Azygos venous system
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The azygos venous system , also known as just the azygos system, is a collective term given to the H-shaped configuration of the azygos, hemiazygos, accessory hemiazygos and left superior intercostal veins.
It is responsible for draining the thoracic wall and upper lumbar region via the lumbar veins and posterior intercostal veins 1. It also provides important collateral circulation between the superior and inferior venae cavae should they become obstructed 2.
See also: venous drainage of the thoracic wall.
Spelling it "azygous" when referring to the vein is incorrect, regardless of whether British or American English 6. Azygous is a word in English meaning 'without pair', but in the context of anatomy, see Terminologia Anatomica, azygos vein is the sole correct spelling.
The azygos vein initially arises at the union of the right ascending lumbar vein and the right subcostal vein around T12. It enters the thorax via the aortic hiatus in the diaphragm and ascends posteriorly alongside the vertebral bodies, arching over the right main bronchus at T5-T6 and enters the superior vena cava (SVC) at T4 2.
The azygos vein receives the lower eight right-sided posterior intercostal veins, as well as the bronchial veins from the right lung. It is joined by the right superior intercostal vein superiorly. Although there is much variability, the azygos vein receives the accessory hemiazygos vein and the hemiazygos vein at the level of T8 and T9 respectively.
The azygos vein contains a valve halfway along the azygos arch (between the vertical azygos vein and the point where the azygos vein enters the SVC). This valve is a common place for the intravenously injected contrast agent to accumulate, which may simulate pathology on CT 3.
Accessory hemiazygos vein
The accessory hemiazygos vein drains the superior left hemithorax. It arises from the 4th to 8th left posterior intercostal veins and lies longitudinally on the left side of the vertebral bodies. It also drains the left bronchial vein and some veins from the esophagus. It joins the azygos vein behind the esophagus at the level of T8.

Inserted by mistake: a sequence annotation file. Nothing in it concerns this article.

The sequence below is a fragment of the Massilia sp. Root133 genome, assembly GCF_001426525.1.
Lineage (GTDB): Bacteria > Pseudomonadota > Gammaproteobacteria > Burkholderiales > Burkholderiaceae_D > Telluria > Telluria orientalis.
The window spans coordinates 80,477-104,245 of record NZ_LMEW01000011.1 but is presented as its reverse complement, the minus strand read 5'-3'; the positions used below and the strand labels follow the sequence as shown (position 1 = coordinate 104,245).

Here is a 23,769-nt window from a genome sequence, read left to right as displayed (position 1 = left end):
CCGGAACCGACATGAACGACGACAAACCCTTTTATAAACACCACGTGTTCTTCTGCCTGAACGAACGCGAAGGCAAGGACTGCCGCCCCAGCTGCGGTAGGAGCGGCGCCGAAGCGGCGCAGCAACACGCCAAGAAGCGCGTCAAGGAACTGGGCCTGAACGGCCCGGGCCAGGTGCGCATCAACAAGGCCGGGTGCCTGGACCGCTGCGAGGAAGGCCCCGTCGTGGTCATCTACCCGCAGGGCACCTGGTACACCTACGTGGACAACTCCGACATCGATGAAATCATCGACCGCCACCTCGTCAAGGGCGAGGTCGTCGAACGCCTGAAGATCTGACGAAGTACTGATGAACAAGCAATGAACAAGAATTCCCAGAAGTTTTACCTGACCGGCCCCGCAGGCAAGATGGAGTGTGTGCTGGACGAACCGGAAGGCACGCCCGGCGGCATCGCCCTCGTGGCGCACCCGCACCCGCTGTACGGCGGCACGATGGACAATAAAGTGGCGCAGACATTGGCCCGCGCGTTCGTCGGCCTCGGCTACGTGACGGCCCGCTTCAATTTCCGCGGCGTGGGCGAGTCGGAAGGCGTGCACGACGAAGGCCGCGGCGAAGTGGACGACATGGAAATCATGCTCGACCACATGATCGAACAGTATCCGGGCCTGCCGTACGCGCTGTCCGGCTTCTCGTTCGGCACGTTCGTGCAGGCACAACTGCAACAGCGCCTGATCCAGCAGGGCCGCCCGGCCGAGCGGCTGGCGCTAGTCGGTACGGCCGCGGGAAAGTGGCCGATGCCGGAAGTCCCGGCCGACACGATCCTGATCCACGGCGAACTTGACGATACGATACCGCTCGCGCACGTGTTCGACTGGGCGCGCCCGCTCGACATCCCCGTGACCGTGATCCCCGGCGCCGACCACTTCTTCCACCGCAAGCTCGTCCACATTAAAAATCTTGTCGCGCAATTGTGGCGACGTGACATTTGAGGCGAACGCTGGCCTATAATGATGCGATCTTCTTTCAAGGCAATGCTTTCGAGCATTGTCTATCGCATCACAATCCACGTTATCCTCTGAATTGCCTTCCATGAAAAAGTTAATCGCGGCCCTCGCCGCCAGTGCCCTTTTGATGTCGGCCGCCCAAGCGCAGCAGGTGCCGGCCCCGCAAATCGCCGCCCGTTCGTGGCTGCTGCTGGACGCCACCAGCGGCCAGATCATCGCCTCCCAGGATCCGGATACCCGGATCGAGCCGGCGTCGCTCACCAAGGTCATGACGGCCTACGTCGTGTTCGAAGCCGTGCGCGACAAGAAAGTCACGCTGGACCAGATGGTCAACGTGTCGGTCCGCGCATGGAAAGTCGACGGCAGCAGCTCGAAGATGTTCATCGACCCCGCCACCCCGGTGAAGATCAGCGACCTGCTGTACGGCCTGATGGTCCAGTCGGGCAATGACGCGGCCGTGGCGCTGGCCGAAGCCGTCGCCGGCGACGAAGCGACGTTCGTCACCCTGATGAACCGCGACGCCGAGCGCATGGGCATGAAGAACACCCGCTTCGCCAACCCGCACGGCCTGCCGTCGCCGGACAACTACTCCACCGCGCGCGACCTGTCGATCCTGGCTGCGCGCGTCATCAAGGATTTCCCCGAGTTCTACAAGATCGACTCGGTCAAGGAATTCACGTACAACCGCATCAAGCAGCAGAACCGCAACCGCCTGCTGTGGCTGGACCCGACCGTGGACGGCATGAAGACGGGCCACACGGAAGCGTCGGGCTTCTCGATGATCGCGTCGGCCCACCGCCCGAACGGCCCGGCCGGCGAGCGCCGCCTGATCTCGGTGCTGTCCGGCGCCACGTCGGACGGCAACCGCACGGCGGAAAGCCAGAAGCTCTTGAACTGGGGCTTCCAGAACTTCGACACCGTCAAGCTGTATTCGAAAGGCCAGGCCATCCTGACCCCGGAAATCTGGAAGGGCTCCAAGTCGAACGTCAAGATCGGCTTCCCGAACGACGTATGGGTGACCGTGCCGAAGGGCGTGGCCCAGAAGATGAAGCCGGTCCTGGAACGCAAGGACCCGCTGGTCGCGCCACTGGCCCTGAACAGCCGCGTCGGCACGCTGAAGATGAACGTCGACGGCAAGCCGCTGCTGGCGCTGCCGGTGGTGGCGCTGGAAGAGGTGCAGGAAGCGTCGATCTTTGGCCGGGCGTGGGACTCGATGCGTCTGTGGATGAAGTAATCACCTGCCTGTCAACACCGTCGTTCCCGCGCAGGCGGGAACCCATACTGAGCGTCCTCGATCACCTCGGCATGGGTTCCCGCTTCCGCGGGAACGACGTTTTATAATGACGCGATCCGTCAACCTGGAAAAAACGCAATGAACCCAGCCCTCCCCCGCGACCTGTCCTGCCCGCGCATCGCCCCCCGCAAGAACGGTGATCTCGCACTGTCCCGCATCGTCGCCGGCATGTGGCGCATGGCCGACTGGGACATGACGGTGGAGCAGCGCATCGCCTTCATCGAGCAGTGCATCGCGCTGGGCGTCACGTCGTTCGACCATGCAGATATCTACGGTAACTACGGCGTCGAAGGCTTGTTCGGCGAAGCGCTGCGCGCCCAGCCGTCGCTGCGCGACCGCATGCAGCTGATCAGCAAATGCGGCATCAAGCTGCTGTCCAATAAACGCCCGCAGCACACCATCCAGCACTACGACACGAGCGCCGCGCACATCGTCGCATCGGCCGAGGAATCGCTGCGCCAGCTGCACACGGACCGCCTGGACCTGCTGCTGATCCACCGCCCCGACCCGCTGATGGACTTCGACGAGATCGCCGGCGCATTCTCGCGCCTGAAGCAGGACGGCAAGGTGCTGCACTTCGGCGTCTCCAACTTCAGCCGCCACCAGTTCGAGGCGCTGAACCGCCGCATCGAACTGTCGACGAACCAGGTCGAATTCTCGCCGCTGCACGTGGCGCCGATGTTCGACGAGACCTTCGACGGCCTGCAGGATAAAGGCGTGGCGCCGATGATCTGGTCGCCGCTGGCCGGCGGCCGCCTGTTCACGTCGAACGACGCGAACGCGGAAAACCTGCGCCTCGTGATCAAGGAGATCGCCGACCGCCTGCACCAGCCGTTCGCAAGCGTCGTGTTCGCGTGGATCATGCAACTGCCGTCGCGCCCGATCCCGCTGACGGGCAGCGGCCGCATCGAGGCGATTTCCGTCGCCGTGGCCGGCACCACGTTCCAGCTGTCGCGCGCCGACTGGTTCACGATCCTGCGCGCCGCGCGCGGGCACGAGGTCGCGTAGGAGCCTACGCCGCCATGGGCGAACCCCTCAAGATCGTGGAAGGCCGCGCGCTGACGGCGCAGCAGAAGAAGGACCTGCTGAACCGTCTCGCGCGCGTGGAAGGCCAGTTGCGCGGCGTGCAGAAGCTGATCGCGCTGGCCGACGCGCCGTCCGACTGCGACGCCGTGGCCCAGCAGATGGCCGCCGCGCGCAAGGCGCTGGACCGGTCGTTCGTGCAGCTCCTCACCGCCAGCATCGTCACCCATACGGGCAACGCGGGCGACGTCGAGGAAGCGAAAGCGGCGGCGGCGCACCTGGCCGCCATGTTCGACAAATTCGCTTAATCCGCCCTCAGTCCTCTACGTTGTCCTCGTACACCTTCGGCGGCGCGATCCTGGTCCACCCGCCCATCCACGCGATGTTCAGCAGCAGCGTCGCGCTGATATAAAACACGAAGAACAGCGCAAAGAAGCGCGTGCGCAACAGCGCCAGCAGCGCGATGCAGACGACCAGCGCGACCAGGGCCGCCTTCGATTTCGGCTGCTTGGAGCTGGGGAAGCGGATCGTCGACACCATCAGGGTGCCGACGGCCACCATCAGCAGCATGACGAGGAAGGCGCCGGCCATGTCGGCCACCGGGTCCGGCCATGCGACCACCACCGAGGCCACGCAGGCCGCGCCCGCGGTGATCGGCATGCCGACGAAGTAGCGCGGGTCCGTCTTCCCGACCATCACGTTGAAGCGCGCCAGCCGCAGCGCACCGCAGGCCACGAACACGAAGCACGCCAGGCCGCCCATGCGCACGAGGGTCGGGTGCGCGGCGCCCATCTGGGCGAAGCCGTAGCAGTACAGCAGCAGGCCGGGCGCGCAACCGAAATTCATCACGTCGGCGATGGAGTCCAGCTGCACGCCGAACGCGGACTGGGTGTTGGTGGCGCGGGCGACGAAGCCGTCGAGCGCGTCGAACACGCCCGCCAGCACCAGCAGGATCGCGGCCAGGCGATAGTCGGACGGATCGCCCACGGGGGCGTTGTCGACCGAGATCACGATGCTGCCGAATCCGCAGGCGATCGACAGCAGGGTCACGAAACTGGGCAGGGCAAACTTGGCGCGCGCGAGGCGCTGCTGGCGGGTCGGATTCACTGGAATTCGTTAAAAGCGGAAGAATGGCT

The hemiazygos vein usually arises from the left ascending lumbar vein and passes through the left crus of the diaphragm. It drains the 9th to 11th left posterior intercostal veins and left subcostal vein, alongside some esophageal veins. The hemiazygos vein ascends the thorax to the left of the vertebral bodies and passes behind the esophagus at the level of T9 to join the azygos vein.
The azygos venous system arises from the supracardinal veins embryologically. The right supracardinal vein becomes the azygos vein, while the left supracardinal vein becomes the hemiazygos vein 4.
Variants of the azygos system anatomy occur frequently, especially the configuration of the hemiazygos and accessory hemiazygos veins. In some cases, the hemiazygos and accessory hemiazygos vein form a common trunk instead of draining separately into the azygos vein.
Variation in the azygos venous system may also be acquired. Superior or inferior vena cava obstruction will enlarge the azygos veins due to collateralisation of blood flow. Fibrosing mediastinitis may also cause variable engorgement of collateral veins 2.
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